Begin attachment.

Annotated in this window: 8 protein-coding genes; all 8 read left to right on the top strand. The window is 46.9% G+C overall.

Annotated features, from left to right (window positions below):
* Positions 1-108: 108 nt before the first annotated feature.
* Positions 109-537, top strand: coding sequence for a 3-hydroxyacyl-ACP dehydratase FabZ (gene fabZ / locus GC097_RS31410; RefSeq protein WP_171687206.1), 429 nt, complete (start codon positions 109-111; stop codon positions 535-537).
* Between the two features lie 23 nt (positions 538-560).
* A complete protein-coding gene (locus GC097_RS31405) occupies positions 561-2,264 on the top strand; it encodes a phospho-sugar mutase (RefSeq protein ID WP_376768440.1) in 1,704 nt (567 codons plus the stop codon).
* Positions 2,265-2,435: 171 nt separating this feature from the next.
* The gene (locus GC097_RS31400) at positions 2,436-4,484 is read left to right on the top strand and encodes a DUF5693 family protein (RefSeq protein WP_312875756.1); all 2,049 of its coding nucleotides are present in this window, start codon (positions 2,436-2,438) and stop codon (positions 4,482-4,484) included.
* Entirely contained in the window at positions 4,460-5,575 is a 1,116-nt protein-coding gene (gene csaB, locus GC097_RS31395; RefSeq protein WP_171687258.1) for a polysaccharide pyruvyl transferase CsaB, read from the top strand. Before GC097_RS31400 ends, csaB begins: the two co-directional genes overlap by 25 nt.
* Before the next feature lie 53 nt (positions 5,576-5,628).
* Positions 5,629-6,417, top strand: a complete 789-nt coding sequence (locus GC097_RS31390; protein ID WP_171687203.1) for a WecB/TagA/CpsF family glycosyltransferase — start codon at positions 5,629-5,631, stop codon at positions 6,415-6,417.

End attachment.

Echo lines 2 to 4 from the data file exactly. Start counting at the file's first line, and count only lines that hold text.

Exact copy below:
Annotated features, from left to right (window positions below):
* Positions 1-108: 108 nt before the first annotated feature.
* Positions 109-537, top strand: coding sequence for a 3-hydroxyacyl-ACP dehydratase FabZ (gene fabZ / locus GC097_RS31410; RefSeq protein WP_171687206.1), 429 nt, complete (start codon positions 109-111; stop codon positions 535-537).